After the matriculants of Makupula Secondary School in Kayamandi achieved a pass rate of approximately 58% after their trial examinations in September 2019, everyone at the school was worried about how they were going to achieve their final pass rate target of 85%.
At the beginning of the year when the matriculants went to fetch their final results everyone got a lovely surprise when they learned the final pass rate was 94,4% - the highest pass rate the school has ever achieved.
However, this was not the first matric class to surpass expectations. After achieving 75,2% in 2015, the class of 2016 went on to achieve a pass rate of 87,9%.
“We usually start our extra after school classes for Grade 12’s in the first week of February. We also have classes on Saturdays,” explains Charles Ndlebe who has been the principal of Makupula since 2009.
Ndlebe had a meeting with all of this year’s Grade 12 learners during the last week of January to discuss what is expected from them throughout the year.
“I explained to them, for example, this first quarter is the longest. So they must not play hide and seek with this quarter. I expect them to always be present. I don’t allow them to be absent unless it is for a very serious reason.”
Last year there were also extra classes and educational camps during the Easter and winter holidays and some Sundays.
“Of course they attend the extra classes,” says Ndlebe.
He states further: “I explained to them so that they can understand the reason they must attend the extra classes. We are not doing it just for the sake of doing it. About 80% of the syllabus for the year must be finished by June. When we come back from the mid-year holiday, you have August to finish the syllabus, then we have more time for revision because revision is very important.”
The school also involves the parents. Ndlebe says they will organize a meeting with the parents during the second week in February so that they can be given the Grade 12 schedule and know what is expected from their children. Meetings with parents are held quarterly.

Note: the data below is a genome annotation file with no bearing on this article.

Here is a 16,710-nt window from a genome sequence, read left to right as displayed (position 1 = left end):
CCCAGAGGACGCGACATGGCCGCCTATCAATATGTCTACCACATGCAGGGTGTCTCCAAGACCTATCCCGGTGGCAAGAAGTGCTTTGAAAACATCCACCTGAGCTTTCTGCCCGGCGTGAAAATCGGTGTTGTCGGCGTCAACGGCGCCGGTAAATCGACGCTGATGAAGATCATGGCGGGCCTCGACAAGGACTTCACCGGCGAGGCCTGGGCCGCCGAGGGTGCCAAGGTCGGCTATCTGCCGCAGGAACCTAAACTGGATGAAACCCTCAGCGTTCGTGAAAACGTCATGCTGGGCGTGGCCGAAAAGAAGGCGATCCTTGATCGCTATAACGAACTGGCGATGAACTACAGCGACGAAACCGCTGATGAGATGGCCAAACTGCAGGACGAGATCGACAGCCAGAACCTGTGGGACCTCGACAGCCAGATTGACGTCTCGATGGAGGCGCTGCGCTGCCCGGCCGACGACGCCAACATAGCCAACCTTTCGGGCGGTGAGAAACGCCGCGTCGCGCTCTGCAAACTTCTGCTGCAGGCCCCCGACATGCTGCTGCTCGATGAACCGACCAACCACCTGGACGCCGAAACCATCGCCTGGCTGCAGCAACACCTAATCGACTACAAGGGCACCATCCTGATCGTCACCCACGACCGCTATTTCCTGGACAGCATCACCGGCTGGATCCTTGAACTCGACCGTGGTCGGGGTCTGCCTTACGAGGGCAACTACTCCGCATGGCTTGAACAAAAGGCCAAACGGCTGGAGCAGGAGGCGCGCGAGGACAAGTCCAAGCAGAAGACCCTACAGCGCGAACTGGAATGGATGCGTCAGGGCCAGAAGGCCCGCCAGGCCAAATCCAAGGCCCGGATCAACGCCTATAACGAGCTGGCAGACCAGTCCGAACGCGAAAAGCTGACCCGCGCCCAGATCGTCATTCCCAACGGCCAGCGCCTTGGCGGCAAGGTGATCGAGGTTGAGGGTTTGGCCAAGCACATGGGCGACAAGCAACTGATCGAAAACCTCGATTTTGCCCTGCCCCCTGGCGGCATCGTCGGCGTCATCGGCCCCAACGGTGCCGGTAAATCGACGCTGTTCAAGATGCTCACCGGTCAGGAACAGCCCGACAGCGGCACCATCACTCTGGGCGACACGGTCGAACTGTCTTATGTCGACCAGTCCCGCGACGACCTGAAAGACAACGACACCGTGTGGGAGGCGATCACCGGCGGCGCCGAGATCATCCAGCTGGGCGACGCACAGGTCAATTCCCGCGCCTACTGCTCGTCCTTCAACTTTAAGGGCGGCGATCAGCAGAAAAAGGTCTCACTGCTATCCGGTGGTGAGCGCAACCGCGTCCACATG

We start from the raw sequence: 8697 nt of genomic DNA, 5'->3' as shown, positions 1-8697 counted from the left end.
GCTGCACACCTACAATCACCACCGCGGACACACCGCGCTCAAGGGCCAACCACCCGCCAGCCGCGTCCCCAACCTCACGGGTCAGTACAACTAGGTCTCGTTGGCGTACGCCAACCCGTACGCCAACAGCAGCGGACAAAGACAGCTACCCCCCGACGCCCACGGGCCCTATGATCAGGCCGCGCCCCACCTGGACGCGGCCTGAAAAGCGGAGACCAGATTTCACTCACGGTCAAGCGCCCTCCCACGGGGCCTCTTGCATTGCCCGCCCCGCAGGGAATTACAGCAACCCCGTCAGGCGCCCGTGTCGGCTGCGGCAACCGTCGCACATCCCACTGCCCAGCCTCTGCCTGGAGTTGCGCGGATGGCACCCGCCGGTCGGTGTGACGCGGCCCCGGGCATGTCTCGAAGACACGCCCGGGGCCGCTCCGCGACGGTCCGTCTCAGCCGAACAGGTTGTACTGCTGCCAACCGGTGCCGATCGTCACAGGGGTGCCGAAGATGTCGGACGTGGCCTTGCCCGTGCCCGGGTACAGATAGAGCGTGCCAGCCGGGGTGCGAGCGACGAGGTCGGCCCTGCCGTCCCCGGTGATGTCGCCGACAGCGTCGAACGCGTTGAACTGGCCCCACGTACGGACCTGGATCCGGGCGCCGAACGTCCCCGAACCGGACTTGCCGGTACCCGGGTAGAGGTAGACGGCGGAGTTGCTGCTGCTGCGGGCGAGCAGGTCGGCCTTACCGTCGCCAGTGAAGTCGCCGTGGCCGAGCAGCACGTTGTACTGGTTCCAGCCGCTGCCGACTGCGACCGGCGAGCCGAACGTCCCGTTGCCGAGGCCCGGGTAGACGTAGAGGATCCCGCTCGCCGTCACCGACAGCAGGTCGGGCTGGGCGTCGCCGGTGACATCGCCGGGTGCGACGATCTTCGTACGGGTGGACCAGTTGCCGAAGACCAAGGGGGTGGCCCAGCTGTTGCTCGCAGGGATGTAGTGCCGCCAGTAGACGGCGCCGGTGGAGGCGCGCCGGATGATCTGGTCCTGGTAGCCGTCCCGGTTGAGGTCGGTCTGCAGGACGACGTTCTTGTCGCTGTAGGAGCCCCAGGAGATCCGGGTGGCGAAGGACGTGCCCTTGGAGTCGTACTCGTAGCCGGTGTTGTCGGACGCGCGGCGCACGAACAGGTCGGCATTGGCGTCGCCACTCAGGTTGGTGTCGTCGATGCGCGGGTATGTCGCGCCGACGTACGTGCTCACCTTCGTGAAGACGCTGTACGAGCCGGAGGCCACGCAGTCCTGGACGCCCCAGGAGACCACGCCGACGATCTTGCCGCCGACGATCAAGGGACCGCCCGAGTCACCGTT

The school also has a mentorship programme where each learner is assigned a teacher. The number of Grade 12 learners are divided by the number of teachers at the school who sit down individually with them to follow their progress and help with difficulties they face academically and in their personal lives.
Ndlebe emphasises that Grade 12 learners are not the responsibility of the Grade 12 teachers only. “Their pass rate is not only enjoyed by the Grade 12 teachers. It is enjoyed and acknowledged among everyone as a team.”
When everyone was worried about how they were going to improve their September pass rate, Ndlebe held a meeting with his teachers.
“One of them suggested we approach the Department of Education to apply for money for a camp. We had to write a letter to motivate for that money and we also had to draw up a business plan. Fortunately the department gave us the money for the camp.”
The school then hired teachers from other schools who are experts in their respective subjects to do revision at the camp and then identify where the learners were weak.
During the afternoons former matriculants from Makupula who are now students at Stellenbosch University (SU) and other institutions, then continued with the learners into the evenings. The camp was held at a wine farm outside Stellenbosch for four days.